Assemblymember Kansen Chu Introduces Bill to Improve Police Dispatcher Training to Address Mental Health Crises
CONTACT: Annie Pham, (916) 319-2025
(SACRAMENTO, CA) – Today, Assemblymember Kansen Chu (D-San Jose) introduced AB 680, a bill to improve mental illness identification and crisis de-escalation by requiring mental health crisis training for all 911 dispatchers. The goal is to ensure the safety of all people involved and to help people experiencing mental health crises receive appropriate intervention and care, rather than becoming involved with the criminal justice system.
“Too many law enforcement interactions with people in mental health crisis end in tragedy,” said Assemblymember Kansen Chu. “AB 680 will provide dispatchers, who are often the first point of contact in a crisis, with valuable training to help identify a mental health crisis and inform law enforcement how to appropriately approach the situation on the ground. At least 20 percent of adults in jails and prisons have a recent history of mental illness and 70 percent of youth who are incarcerated have at least one mental health condition. We need to do better to connect people with the appropriate services. This bill will both better inform those on the ground and provide important health intervention procedure for the person in crisis.”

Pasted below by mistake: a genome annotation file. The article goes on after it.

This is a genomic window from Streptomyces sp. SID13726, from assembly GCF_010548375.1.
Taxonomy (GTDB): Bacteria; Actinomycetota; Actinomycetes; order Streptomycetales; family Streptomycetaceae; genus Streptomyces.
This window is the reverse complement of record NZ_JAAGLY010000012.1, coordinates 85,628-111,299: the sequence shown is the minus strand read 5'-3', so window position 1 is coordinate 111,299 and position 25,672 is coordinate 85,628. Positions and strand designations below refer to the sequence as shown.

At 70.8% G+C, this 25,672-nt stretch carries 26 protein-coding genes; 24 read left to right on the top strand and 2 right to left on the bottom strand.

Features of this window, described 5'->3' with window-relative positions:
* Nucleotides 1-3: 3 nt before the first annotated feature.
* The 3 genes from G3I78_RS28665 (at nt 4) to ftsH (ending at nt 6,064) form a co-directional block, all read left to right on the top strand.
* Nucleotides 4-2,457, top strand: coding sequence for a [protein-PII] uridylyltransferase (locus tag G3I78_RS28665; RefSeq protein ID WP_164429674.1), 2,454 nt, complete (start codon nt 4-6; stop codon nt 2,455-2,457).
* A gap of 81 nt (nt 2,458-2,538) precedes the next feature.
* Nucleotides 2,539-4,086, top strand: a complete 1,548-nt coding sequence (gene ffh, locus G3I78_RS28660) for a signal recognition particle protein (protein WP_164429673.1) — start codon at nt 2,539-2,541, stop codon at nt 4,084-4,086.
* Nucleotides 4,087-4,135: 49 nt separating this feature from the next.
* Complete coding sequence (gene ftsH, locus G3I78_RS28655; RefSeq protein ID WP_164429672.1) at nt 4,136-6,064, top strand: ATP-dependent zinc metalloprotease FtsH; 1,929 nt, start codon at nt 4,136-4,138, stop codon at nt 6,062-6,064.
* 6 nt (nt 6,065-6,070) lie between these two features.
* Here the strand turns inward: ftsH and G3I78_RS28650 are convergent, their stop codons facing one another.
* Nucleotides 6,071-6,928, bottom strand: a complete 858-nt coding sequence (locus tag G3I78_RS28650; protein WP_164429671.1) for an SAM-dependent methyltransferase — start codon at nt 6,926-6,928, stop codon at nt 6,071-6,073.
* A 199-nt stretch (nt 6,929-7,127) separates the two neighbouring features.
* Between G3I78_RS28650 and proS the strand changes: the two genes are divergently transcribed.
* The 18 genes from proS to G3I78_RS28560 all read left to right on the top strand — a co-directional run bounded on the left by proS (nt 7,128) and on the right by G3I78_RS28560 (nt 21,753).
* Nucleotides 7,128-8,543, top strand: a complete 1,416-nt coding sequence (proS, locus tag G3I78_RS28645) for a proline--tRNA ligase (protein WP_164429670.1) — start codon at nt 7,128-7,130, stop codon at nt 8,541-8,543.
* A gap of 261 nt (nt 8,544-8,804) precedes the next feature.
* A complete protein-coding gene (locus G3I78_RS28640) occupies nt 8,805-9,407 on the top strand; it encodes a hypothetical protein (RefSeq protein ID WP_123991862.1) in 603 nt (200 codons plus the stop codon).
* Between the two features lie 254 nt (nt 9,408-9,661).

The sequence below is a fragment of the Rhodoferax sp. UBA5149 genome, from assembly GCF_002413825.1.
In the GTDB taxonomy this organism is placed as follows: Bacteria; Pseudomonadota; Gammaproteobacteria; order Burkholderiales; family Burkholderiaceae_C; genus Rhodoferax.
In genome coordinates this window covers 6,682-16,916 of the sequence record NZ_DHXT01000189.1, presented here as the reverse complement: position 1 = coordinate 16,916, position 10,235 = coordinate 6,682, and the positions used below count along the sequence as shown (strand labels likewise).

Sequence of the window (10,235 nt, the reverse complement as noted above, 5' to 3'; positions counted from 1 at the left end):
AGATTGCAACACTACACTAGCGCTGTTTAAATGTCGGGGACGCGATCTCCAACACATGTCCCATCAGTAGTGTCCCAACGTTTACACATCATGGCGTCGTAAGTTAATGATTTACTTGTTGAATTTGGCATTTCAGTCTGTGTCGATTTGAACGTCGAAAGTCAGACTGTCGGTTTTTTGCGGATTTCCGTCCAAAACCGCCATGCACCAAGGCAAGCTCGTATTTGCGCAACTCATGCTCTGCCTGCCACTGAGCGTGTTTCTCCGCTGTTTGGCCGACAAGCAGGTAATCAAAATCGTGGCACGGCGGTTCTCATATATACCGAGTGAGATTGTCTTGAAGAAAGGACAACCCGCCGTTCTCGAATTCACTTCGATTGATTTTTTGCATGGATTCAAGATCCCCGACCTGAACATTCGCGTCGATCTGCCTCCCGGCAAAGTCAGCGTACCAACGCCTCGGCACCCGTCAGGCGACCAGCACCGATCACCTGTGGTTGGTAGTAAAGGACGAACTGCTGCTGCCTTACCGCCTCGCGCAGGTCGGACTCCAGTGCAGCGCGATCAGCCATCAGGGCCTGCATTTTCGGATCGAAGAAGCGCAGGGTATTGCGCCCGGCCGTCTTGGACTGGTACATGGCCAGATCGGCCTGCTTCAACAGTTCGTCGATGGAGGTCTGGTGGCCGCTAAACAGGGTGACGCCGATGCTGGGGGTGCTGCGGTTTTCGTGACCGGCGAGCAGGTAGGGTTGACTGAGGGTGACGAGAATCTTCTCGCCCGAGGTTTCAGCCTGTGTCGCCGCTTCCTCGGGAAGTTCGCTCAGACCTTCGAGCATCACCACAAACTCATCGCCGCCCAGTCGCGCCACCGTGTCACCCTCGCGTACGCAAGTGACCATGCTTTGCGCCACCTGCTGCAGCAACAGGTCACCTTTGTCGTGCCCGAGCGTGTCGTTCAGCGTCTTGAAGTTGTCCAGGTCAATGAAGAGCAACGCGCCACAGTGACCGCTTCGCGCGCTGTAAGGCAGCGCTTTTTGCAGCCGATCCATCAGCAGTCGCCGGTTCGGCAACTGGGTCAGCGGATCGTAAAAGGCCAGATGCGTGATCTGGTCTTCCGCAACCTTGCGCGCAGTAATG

The bill is sponsored by the National Alliance on Mental Illness (NAMI) California.
“NAMI California envisions a future in which all interactions between first responders and those in a mental health crisis are safe, healing and accommodating. Across California, families and individuals living with mental illness depend on dispatchers to know who to call to make sure incidents remain safe for all involved,” said NAMI-California CEO Jessica Cruz. “This legislation gives dispatchers the tools they need to facilitate the safety and efficiency of these encounters by summoning the right people, providing the most accurate information to those called and protecting us as citizens as well as the brave first responders who arrive to provide assistance.”
Assemblymember Chu is also collaborating the Steinberg Institute on this effort.
“Public safety dispatchers are very often on the front line when it comes to handling people with mental health issues, so it is vital that dispatchers get trained to handle such calls for service, just as other law enforcement officers are required to do, so they can help recognize, deescalate and appropriately respond to people with mental illness, intellectual disabilities, and substance abuse disorders,” said Maggie Merritt, the Executive Director for the Steinberg Institute. “Such training can mean the difference between life and death. It just makes good sense.”
Assemblymember Kansen Chu is proud to represent the 25th Assembly District, comprised of the cities of Fremont, Milpitas, Newark, Santa Clara and San Jose.